The final hurdle in the $2 billion Barangaroo casino development has been overcome, making the project a reality.
A final attempt to get the James Packer development shut down by local community groups from a suburb adjacent to Barangaroo was rejected last Friday.
The Millers Point Fund Inc. formed to represent local community groups but it appears its appeal, which suggested the development planning processes were invalid, was dismissed.
The NSW Land and Environment Court’s decision means construction on the casino, hotel and apartment tower at the Barangaroo destination will commence soon.
While local community groups have long been fighting the 275-metre casino project, it will now haunt them in the form of a huge development on Sydney’s skyline.
Judge John Robson said the community group had “not made out any of the grounds of challenge” in the appeal.
He added the decision didn’t involve a deliberation of “merits of the development.” Instead, the case was determined by assessing whether the NSW Planning Assessment Commission (PAC) had adequately approved the development.
John Dunn from Friends of Millers Point, which objected to the name Barangaroo for the new destination, spoke outside court for the community group.
“We went in feeling very confident,” he said.
“We thought it was an important issue we strongly believed in, not just for our local community, but more widely.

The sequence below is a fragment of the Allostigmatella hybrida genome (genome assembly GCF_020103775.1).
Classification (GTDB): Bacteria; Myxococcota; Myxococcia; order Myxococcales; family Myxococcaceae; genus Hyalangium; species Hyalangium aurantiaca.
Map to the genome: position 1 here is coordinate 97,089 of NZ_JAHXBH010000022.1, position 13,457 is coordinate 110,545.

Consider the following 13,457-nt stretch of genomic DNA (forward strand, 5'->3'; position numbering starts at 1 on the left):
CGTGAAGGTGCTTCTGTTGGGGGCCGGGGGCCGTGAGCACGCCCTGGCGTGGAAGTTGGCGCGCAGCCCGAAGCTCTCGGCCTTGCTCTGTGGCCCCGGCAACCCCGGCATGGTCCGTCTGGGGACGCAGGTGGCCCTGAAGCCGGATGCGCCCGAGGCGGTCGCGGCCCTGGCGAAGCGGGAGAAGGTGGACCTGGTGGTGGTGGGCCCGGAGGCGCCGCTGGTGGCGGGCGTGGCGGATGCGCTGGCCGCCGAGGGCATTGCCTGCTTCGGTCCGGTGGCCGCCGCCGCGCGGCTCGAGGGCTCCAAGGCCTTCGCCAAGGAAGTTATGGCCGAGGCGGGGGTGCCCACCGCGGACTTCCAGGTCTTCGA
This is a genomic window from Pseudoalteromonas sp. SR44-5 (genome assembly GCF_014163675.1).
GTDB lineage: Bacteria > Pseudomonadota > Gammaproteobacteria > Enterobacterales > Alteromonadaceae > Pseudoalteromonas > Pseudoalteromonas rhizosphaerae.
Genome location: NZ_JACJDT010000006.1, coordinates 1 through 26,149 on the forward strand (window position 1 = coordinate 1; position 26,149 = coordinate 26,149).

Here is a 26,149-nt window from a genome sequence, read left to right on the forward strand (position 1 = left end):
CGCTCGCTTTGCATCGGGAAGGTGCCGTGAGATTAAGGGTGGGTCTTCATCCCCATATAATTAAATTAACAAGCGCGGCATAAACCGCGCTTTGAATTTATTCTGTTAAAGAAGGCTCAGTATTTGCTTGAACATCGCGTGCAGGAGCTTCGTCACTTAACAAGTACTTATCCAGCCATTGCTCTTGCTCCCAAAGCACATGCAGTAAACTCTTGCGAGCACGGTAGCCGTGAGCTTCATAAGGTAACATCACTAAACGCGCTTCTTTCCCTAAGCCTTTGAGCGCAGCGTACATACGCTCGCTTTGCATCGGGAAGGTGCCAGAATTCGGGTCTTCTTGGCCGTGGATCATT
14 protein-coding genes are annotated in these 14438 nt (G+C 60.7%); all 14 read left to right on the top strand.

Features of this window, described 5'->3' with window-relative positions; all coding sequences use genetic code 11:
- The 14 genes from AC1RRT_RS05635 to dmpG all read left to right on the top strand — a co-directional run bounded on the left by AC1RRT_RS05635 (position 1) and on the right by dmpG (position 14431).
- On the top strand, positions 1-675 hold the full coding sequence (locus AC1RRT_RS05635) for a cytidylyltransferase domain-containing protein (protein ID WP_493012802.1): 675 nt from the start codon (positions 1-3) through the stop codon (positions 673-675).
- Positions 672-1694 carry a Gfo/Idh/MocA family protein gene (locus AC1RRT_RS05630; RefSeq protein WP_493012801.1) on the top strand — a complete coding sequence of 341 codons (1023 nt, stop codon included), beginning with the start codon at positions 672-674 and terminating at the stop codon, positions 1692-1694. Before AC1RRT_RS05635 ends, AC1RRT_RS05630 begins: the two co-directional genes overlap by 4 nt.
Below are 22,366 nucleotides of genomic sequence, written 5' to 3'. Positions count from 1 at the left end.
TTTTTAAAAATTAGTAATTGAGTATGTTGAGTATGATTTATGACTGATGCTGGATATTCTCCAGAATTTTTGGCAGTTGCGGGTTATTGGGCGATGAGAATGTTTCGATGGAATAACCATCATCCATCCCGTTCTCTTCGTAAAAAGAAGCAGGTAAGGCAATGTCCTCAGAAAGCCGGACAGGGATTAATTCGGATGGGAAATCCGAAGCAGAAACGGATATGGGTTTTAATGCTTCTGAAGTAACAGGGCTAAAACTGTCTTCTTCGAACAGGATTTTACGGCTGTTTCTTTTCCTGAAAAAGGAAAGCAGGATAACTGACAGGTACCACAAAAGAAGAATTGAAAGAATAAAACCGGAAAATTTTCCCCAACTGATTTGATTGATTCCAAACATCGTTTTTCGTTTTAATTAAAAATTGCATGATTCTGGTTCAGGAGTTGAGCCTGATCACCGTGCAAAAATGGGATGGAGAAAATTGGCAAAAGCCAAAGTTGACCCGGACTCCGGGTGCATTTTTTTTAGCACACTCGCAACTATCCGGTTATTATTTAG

“It is a building that will dominate Sydney in a way that will surprise people when it goes up, we think.”
Chris Hinkey of the Millers Point community working party was also disappointed by the outcome.
He added the group will continue to fight against the Barangaroo project and perhaps pursue another appeal depending on legal advice from their barrister.
The appeal was made following a legal challenge which commenced in July 2016. It was dismissed by the NSW Land and Environment Court in December last year.
But opposition to the project started when the Crown Resorts development was proposed in 2012.
The tipping point for the local community groups was when PAC approved the casino construction for land reserved for parklands. The Millers Point Fund argued against relocating the park so the hotel could take the foreshore site.
The group went to court in November with their lawyers from the Environmental Defenders Office (EDO) who argued PAC’s decision was determined on the basis of casino licensing laws in NSW, instead of planning laws.
But Judge Robson denied this was the case and stated PAC “neither failed to exercise its powers, duties and functions nor took into account irrelevant considerations when exercising its power”.
He also said PAC had “not misconstrued or misapplied its power” which was suggested by the EDO lawyers.